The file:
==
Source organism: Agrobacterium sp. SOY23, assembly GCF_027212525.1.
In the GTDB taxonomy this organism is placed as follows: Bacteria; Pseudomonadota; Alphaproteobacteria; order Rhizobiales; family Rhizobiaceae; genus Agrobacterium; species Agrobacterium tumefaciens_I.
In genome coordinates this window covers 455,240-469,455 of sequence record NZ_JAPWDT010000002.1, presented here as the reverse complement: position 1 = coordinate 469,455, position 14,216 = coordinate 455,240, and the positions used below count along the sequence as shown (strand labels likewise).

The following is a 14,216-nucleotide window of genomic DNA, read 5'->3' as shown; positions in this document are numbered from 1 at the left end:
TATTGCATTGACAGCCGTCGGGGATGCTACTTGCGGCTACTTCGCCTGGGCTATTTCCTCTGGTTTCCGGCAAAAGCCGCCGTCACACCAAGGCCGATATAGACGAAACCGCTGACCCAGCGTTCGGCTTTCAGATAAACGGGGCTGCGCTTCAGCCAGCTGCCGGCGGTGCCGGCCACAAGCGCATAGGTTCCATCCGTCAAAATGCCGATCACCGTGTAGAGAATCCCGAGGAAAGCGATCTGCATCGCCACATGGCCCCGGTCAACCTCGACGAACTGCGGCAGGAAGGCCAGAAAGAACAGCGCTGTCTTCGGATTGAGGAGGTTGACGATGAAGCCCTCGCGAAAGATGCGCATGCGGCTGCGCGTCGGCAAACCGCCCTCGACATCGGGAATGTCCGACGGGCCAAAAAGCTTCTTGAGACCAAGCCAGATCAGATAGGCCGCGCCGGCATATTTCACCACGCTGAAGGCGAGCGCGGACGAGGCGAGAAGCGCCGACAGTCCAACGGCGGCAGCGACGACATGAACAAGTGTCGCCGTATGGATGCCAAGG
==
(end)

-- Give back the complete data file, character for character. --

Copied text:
Source organism: Agrobacterium sp. SOY23, assembly GCF_027212525.1.
In the GTDB taxonomy this organism is placed as follows: Bacteria; Pseudomonadota; Alphaproteobacteria; order Rhizobiales; family Rhizobiaceae; genus Agrobacterium; species Agrobacterium tumefaciens_I.
In genome coordinates this window covers 455,240-469,455 of sequence record NZ_JAPWDT010000002.1, presented here as the reverse complement: position 1 = coordinate 469,455, position 14,216 = coordinate 455,240, and the positions used below count along the sequence as shown (strand labels likewise).

The following is a 14,216-nucleotide window of genomic DNA, read 5'->3' as shown; positions in this document are numbered from 1 at the left end:
TATTGCATTGACAGCCGTCGGGGATGCTACTTGCGGCTACTTCGCCTGGGCTATTTCCTCTGGTTTCCGGCAAAAGCCGCCGTCACACCAAGGCCGATATAGACGAAACCGCTGACCCAGCGTTCGGCTTTCAGATAAACGGGGCTGCGCTTCAGCCAGCTGCCGGCGGTGCCGGCCACAAGCGCATAGGTTCCATCCGTCAAAATGCCGATCACCGTGTAGAGAATCCCGAGGAAAGCGATCTGCATCGCCACATGGCCCCGGTCAACCTCGACGAACTGCGGCAGGAAGGCCAGAAAGAACAGCGCTGTCTTCGGATTGAGGAGGTTGACGATGAAGCCCTCGCGAAAGATGCGCATGCGGCTGCGCGTCGGCAAACCGCCCTCGACATCGGGAATGTCCGACGGGCCAAAAAGCTTCTTGAGACCAAGCCAGATCAGATAGGCCGCGCCGGCATATTTCACCACGCTGAAGGCGAGCGCGGACGAGGCGAGAAGCGCCGACAGTCCAACGGCGGCAGCGACGACATGAACAAGTGTCGCCGTATGGATGCCAAGG